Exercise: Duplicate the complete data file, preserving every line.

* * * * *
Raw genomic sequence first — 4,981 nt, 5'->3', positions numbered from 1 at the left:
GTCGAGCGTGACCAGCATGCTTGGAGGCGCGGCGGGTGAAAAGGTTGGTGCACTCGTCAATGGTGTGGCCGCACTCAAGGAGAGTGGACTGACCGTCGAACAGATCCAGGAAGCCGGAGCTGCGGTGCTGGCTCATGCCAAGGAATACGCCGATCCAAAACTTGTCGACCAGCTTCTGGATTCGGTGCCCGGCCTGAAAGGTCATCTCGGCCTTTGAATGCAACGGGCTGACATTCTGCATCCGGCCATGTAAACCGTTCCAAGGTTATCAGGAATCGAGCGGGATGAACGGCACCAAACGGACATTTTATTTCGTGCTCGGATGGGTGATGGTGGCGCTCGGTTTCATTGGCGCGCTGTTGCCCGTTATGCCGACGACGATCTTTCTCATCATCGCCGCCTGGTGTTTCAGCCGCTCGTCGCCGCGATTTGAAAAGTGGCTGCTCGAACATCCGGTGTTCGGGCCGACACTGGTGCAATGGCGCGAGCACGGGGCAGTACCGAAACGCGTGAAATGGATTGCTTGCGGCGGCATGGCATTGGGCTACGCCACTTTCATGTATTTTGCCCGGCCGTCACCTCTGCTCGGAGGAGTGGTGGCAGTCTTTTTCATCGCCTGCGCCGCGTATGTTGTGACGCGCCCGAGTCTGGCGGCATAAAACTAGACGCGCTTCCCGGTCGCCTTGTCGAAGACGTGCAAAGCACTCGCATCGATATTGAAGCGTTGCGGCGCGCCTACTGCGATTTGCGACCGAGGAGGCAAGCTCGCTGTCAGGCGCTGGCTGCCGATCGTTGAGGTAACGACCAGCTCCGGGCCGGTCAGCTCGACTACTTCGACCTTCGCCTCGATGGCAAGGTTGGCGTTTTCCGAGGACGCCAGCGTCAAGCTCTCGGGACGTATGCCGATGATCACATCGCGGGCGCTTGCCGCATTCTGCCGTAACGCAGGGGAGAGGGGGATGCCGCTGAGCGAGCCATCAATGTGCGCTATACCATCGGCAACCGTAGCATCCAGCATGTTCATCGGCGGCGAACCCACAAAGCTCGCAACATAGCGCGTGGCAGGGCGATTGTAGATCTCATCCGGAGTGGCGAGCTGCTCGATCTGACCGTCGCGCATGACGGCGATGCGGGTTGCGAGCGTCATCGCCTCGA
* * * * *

Raw genomic sequence first — 4,981 nt, 5'->3', positions numbered from 1 at the left:
GTCGAGCGTGACCAGCATGCTTGGAGGCGCGGCGGGTGAAAAGGTTGGTGCACTCGTCAATGGTGTGGCCGCACTCAAGGAGAGTGGACTGACCGTCGAACAGATCCAGGAAGCCGGAGCTGCGGTGCTGGCTCATGCCAAGGAATACGCCGATCCAAAACTTGTCGACCAGCTTCTGGATTCGGTGCCCGGCCTGAAAGGTCATCTCGGCCTTTGAATGCAACGGGCTGACATTCTGCATCCGGCCATGTAAACCGTTCCAAGGTTATCAGGAATCGAGCGGGATGAACGGCACCAAACGGACATTTTATTTCGTGCTCGGATGGGTGATGGTGGCGCTCGGTTTCATTGGCGCGCTGTTGCCCGTTATGCCGACGACGATCTTTCTCATCATCGCCGCCTGGTGTTTCAGCCGCTCGTCGCCGCGATTTGAAAAGTGGCTGCTCGAACATCCGGTGTTCGGGCCGACACTGGTGCAATGGCGCGAGCACGGGGCAGTACCGAAACGCGTGAAATGGATTGCTTGCGGCGGCATGGCATTGGGCTACGCCACTTTCATGTATTTTGCCCGGCCGTCACCTCTGCTCGGAGGAGTGGTGGCAGTCTTTTTCATCGCCTGCGCCGCGTATGTTGTGACGCGCCCGAGTCTGGCGGCATAAAACTAGACGCGCTTCCCGGTCGCCTTGTCGAAGACGTGCAAAGCACTCGCATCGATATTGAAGCGTTGCGGCGCGCCTACTGCGATTTGCGACCGAGGAGGCAAGCTCGCTGTCAGGCGCTGGCTGCCGATCGTTGAGGTAACGACCAGCTCCGGGCCGGTCAGCTCGACTACTTCGACCTTCGCCTCGATGGCAAGGTTGGCGTTTTCCGAGGACGCCAGCGTCAAGCTCTCGGGACGTATGCCGATGATCACATCGCGGGCGCTTGCCGCATTCTGCCGTAACGCAGGGGAGAGGGGGATGCCGCTGAGCGAGCCATCAATGTGCGCTATACCATCGGCAACCGTAGCATCCAGCATGTTCATCGGCGGCGAACCCACAAAGCTCGCAACATAGCGCGTGGCAGGGCGATTGTAGATCTCATCCGGAGTGGCGAGCTGCTCGATCTGACCGTCGCGCATGACGGCGATGCGGGTTGCGAGCGTCATCGCCTCGA